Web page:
erémos: solitary, desolateOriginal Word: ἔρημος, ονPart of Speech:
deserted, desolate, a desertDefinition:
as an adj: deserted, desolate, waste; hence: the desert, to the east and south of Palestine; of a person: deserted, abandoned, desolate.
2048 érēmos – properly, an uncultivated, unpopulated place; a desolate (deserted) area; (figuratively) a barren, solitary place that also provides needed quiet (freedom from disturbance).
In Scripture, a "desert" (2048 /érēmos) is ironically also where God richly grants His presence and provision for those seeking Him. The limitless Lord shows Himself strong in the "limiting" (difficult) scenes of life.
[2048 (érēmos) in the strict sense expresses a lack of population (not merely "sparse vegetation"). This root (erēmo-) does "not suggest absolute barrenness but unappropriated territory affording free range for shepherds and their flocks. Hepworth Dixon (The Holy Land) says, 'Even in the wilderness nature is not so stern as man. Here and there, in clefts and basins, and on the hillsides, grade on grade, you observe a patch of corn, a clump of olives, a single palm' " (WS, 22).]
NAS Exhaustive ConcordanceWord Origin
a prim. wordDefinition
solitary, desolateNASB Translation
desert (2), deserts (1), desolate (6), open pasture (1), secluded (5), unpopulated (1), wilderness (32).
Thayer'sSTRONGS NT 2048: ἔρημοςἔρημος
(in classic Greek also ἔρημος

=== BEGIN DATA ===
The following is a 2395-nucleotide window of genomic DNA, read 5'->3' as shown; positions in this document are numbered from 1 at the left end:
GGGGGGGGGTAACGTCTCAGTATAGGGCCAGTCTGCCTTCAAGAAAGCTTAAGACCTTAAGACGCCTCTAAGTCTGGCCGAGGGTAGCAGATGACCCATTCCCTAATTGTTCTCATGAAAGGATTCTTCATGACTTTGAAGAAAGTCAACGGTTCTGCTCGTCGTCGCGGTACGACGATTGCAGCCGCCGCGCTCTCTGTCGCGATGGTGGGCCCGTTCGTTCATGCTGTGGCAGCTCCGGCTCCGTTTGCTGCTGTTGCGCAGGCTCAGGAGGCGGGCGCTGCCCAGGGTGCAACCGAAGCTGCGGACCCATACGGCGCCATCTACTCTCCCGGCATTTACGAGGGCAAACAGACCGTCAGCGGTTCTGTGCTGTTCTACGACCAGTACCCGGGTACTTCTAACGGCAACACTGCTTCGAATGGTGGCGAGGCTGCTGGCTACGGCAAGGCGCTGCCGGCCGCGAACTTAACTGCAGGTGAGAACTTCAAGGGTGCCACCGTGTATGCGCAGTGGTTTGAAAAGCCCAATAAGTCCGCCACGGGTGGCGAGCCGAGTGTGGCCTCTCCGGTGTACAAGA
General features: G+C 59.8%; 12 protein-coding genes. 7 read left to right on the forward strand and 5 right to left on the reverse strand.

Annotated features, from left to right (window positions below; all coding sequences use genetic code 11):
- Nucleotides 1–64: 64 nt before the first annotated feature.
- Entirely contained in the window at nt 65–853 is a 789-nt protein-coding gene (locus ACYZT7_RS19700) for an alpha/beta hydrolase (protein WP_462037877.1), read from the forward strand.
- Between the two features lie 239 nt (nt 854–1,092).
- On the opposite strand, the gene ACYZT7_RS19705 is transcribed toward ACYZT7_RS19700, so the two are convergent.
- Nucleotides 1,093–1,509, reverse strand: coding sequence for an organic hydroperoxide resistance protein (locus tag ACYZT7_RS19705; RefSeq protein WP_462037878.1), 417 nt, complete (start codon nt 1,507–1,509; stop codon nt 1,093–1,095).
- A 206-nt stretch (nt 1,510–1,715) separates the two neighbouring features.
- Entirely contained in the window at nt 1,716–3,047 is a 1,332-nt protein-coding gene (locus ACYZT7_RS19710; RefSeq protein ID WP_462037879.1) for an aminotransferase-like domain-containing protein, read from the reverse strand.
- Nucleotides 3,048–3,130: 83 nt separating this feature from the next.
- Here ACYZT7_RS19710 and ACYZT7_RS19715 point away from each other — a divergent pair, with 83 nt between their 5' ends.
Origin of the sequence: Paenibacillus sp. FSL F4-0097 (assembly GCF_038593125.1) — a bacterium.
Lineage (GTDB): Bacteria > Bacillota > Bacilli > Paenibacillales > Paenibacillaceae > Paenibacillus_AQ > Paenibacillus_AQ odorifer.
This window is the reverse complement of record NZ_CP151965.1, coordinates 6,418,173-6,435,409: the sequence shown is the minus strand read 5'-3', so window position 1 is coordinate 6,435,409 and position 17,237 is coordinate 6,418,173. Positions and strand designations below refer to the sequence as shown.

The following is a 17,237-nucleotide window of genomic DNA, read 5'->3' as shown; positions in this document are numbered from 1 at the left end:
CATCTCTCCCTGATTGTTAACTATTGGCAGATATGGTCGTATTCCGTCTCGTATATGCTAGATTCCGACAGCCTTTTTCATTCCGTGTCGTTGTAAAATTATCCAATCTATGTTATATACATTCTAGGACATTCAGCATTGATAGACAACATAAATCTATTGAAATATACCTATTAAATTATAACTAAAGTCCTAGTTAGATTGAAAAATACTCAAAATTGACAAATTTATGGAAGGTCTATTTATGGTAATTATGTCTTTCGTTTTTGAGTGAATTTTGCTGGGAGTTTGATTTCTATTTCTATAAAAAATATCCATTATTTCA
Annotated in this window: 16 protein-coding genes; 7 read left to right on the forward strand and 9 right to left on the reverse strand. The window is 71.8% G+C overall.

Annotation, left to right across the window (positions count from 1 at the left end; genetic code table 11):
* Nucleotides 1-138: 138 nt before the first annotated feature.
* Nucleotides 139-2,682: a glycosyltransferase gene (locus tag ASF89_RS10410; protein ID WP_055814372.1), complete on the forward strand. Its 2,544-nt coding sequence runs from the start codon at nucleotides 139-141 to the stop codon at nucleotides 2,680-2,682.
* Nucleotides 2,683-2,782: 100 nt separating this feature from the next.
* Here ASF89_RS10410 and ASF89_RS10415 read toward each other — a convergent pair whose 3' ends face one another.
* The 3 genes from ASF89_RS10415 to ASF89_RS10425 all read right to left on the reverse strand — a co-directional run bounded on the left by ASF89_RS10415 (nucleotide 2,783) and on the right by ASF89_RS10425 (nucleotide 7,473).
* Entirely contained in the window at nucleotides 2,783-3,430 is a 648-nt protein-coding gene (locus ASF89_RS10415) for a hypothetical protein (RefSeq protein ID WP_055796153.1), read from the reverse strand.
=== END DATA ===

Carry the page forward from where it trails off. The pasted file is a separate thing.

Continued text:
, cf. Winer
s Grammar, § 11, 1; (Buttmann
, 25 (23); on its accent cf. Chandler
§§ 393, 394; Winer
's Grammar, 52 (51)));
1. adjective solitary, lonely, desolate, uninhabited: of places, Matthew 14:13, 15; Mark 1:35; Mark 6:32; Luke 4:42; Luke 9:10 (R G L), ; Acts 1:20, etc.; ἡ ὁδός, leading through a desert, Acts 8:26 (2 Samuel 2:24 the Sept.), see Γάζα, under the end of persons: "deserted by others; deprived of the aid and protection of others, especially of friends, acquaintances, kindred; bereft"; (so often by Greek writers of every age, as Aeschylus Ag. 862; Pers. 734; Aristophanes pax 112; ἔρημος τέ καί ὑπό πάντων καταλειφθείς, Herodian, 2, 12, 12 (7 edition, Bekker); of a flock deserted by the shepherd, Homer, Iliad 5, 140): γυνή, a woman neglected by her husband, from whom the husband withholds himself, Galatians 4:27, from Isaiah 54:1; of Jerusalem, bereft of Christ's presence, instruction and aid, Matthew 23:38 (L and WH texts omit); Luke 13:35 Rec.; cf. Bleek, Erklär. d. drei ersten Evv. ii., p. 206 (cf. Baruch 4:19; Additions to (6:13); 2 Macc. 8:35).
2. a substantive, ἡ ἔρημος, namely, χώρα; the Sept. often for מִדְבַּר; a desert, wilderness (Herodotus 3, 102): Matthew 24:26; Revelation 12:6, 14; Revelation 17:3; αἱ ἔρημοι, desert places, lonely regions: Luke 1:80; Luke 5:16; Luke 8:29. an uncultivated region fit for pasturage, Luke 15:4. used of the desert of Judaea (cf. Winer's Grammar, § 18, 1), Matthew 3:1; Mark 1:3; Luke 1:80; Luke 3:2, 4; John 1:23; of the desert of Arabia, Acts 7:30, 36, 38, 42, 44; 1 Corinthians 10:5; Hebrews 3:8, 17. Cf. Winers RWB under the word Wüste; Furrer in Sehenkel see 680ff; (B. D., see under the words, and (American edition)).
desert, desolate, solitary, wilderness.
Of uncertain affinity; lonesome, i.e. (by implication) waste (usually as a noun, chora being implied) -- desert, desolate, solitary, wilderness.
see GREEK chora